Introduction to Effective Record Keeping

Good records management is essential for any corporate body to function effectively. What is records management? Records management is the systematic control of an organisation's records, throughout their life cycle, in order to meet operational business needs, statutory and fiscal requirements, and community expectations.

Why is records management necessary?

Information is every organisation's most basic and essential asset, and in common with any other business asset, recorded information requires effective management. Records management ensures information can be accessed easily, can be destroyed routinely when no longer needed, and enables organisations not only to function on a day to day basis, but also to fulfil legal and financial requirements. Modern society has rising expectations concerning the accessibility of information. People now expect efficient and speedy responses to requests for information, and a policy of 'open government' has been followed and developed by several successive governments.

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Records must be securely maintained to prevent unauthorised access, alteration, damage or removal. They must be stored in a secure environment, the degree of security reflecting the sensitivity and importance of the contents

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The benefits of records management

Systematic management of records allows organisations to: know what records they have, and locate them easily increase efficiency and effectiveness make savings in administration costs, both in staff time and storage support decision making be accountable achieve business objectives and targets provide continuity in the event of a disaster meet legislative and regulatory requirements, particularly as laid down by the Freedom of Information (Scotland) Act and the Data Protection Act protect the interests of employees, clients and stakeholders

The principles of good records management

The guiding principle of records management is to ensure that information is available when and where it is needed, in an organised and efficient manner, and in a well maintained environment. Organisations must ensure that their records are:

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Authentic
It must be possible to prove that records are what they purport to be and who created them, by keeping a record of their management through time. Where information is later added to an existing document within a record, the added information must be signed and dated. With electronic records, changes and additions must be identifiable through audit trails.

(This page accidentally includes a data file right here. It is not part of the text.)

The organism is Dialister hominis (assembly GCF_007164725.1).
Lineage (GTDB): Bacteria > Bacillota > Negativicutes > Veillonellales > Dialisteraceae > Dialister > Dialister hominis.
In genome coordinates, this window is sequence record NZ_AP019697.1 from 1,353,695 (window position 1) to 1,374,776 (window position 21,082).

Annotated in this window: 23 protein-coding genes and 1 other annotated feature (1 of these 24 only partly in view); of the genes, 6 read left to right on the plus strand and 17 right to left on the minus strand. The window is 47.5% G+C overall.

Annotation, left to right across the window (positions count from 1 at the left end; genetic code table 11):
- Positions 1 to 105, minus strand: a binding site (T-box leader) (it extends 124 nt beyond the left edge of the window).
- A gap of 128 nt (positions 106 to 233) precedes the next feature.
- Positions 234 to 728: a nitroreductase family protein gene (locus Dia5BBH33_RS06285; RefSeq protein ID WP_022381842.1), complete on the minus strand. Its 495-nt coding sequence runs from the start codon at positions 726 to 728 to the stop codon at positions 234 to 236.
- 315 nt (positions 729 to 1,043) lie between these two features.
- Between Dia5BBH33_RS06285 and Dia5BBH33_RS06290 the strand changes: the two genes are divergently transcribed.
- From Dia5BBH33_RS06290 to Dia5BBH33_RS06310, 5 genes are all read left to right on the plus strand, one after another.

Accurate Records :must accurately reflect the transactions that they document.

Accessible Records must be readily available when needed.

Complete Records must be sufficient in content, context and structure to reconstruct the relevant activities and transactions that they document.

Comprehensive Records must document the complete range of an organisation's business.

Compliant Records must comply with any record keeping requirements resulting from legislation, audit rules and other relevant regulations.

Effective Records must be maintained for specific purposes and the information contained in them must meet those purposes. Records will be identified and linked to the business process to which they are related.

Secure Records must be securely maintained to prevent unauthorised access, alteration, damage or removal. They must be stored in a secure environment, the degree of security reflecting the sensitivity and importance of the contents. Where records are migrated across changes in technology, the evidence preserved must remain authentic and accurate.

Source

http://www.nas.gov.uk/recordkeeping/r...
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The definition of 'document' and 'record' In records management it is important to be clear about the difference between a document and a recort. Some documents will need to be kept as evidence of business transactions, routine activities or as a result of legal obligations, such as policy documents. These should be placed into an official filing system and at this point, they become official records. In other words, all records start off as documents, but not all documents will ultimately become records.

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